04/07/2009

2009 AMO Urban Symposium, Courtyard Marriott, Brampton, Ontario. April 7, 2009.
Peter Hume, AMO President and
Councillor, City of Ottawa
2009 AMO Urban Symposium
April 7, 2009 at 8:30 a.m.
Courtyard Marriott
90 Biscayne Crescent
Brampton, Ontario

(Check Against Delivery)

Thank you for attending AMO’s second annual Urban Symposium.

Much has changed since our first symposium in Spring 2008.

This time last year, we were in Windsor.  Today, Windsor is reeling from a global recession that has hammered our auto and manufacturing industries. 

And they are not alone.

Ontario’s communities, workers and families are facing significant challenges.

In response, we are investing billions into infrastructure, to kick start a recovery. 

The Ontario Government is promoting a transformation to a smarter, greener economy – and proposes significant changes to taxation.  

Business taxes are being shifted in favour of a harmonized consumption tax, which may reflect the uncertain future of traditional industries.

While we are at the mercy of global forces, Ontario is becoming increasingly urban – and the woes of the world are showing up at our front door.  

This symposium will speak to some of our new urban challenges – and others that we know well.

There are common threads in much of what we will be discussing.

First, we are looking at complex challenges:

 Economic development
 Immigration
 Aboriginal relations
 Youth violence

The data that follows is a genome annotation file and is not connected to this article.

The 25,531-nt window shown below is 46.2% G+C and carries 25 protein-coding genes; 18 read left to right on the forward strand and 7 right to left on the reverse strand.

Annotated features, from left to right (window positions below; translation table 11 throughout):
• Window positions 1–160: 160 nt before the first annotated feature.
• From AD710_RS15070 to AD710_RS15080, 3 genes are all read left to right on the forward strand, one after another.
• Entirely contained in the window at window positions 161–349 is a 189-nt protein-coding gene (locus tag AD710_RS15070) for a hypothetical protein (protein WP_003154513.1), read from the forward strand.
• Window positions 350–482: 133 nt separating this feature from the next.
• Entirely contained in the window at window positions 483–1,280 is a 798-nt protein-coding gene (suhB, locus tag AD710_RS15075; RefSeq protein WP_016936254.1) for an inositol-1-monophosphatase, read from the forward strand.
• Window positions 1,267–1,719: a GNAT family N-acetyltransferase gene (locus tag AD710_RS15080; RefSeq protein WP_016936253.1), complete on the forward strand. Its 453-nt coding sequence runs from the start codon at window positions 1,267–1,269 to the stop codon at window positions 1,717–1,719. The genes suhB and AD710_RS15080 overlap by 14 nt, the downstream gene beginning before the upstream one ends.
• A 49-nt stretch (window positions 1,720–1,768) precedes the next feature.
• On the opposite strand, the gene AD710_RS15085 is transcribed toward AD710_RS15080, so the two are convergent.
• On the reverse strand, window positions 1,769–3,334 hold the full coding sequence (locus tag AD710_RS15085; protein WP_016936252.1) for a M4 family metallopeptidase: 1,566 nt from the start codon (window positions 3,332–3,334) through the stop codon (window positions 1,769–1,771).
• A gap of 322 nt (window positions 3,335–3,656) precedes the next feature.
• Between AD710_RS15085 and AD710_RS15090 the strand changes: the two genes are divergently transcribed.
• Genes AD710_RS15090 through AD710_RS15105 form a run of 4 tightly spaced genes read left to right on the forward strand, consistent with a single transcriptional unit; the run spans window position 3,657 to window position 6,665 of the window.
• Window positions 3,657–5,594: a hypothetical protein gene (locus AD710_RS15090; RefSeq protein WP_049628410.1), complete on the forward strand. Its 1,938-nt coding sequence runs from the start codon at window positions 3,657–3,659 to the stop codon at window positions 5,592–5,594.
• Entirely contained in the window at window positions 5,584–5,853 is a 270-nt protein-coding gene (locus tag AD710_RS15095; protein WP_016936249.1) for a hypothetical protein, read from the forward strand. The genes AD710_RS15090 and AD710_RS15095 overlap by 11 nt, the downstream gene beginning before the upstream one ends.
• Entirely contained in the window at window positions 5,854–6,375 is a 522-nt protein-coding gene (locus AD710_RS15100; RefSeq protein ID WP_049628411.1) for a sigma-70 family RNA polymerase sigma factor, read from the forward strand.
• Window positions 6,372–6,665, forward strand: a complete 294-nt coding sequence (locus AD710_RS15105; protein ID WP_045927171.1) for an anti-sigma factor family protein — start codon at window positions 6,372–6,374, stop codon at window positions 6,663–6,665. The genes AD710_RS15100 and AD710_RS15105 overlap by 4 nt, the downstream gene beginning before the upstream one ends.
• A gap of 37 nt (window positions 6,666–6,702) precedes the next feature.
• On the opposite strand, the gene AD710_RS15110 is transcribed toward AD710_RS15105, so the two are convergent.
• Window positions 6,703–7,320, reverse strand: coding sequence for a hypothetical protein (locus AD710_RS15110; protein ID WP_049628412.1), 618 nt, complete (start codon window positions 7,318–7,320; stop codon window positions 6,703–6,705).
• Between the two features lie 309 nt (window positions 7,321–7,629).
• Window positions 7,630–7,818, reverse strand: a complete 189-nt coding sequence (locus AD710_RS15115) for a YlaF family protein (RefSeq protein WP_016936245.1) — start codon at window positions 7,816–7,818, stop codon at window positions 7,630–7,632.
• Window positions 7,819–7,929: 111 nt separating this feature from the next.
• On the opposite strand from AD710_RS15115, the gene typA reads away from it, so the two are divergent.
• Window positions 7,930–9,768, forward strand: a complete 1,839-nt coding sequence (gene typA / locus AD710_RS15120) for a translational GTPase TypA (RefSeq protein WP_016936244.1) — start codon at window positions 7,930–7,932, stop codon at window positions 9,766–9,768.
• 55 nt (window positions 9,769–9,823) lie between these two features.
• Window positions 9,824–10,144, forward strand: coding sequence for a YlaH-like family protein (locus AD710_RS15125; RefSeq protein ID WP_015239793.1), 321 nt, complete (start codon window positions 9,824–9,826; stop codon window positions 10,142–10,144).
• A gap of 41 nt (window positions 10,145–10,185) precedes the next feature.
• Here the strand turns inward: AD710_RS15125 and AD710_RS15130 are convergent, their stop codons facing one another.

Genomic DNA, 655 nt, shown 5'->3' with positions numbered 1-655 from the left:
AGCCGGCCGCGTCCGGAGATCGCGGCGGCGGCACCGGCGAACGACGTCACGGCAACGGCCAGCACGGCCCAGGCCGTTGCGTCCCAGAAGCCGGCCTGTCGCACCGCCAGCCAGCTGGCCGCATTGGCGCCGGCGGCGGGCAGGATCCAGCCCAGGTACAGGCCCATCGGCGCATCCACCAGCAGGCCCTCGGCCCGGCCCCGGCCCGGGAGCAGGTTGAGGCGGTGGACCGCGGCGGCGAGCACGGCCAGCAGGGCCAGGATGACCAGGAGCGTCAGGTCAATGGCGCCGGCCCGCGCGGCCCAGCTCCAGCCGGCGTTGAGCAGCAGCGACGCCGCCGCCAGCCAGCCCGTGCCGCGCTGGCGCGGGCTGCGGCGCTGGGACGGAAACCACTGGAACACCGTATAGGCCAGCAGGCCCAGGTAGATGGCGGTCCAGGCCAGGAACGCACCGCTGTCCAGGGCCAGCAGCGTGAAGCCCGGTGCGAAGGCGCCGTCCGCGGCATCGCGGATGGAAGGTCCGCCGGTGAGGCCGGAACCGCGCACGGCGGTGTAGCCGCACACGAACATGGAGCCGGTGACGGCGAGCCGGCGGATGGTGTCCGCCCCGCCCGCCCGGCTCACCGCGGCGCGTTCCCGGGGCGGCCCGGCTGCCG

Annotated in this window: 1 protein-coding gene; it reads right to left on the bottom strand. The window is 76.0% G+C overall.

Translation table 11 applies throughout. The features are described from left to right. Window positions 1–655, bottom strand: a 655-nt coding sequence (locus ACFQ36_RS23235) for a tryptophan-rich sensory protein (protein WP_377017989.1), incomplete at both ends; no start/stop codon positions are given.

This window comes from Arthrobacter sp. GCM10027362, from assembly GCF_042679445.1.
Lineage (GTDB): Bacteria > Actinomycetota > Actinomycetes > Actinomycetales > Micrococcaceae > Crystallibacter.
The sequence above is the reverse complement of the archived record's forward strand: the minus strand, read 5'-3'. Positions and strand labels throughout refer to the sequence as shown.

Productive workplaces

You are not going to find “Cole’s Notes” answers to any of these problems.

While simple solutions are welcome, we all know that they are rare.

Secondly, many of these problems are interconnected.  

Productivity increases economic growth.  

Economic growth creates opportunity. 

Opportunity reduces homelessness, crime and youth violence, which in turn increases productivity.

Addressing one problem well can improve situations across the board.

Personally, I have been very interested in what my home town (Ottawa) can do to address homelessness.  Because if we get that right, we do more than just help people find basic shelter.

We will increase employment, improve public health, strengthen families, improve education, give kids a better life, and cut down on crime.

Our challenges are connected.

Unfortunately, it’s common for public services to be delivered in silos.  Responsibilities are divided by jurisdictions between governments and departments within governments.

So it is my hope that cooperation will be another common thread in our discussion.

I’m pleased to say we have momentum in that regard.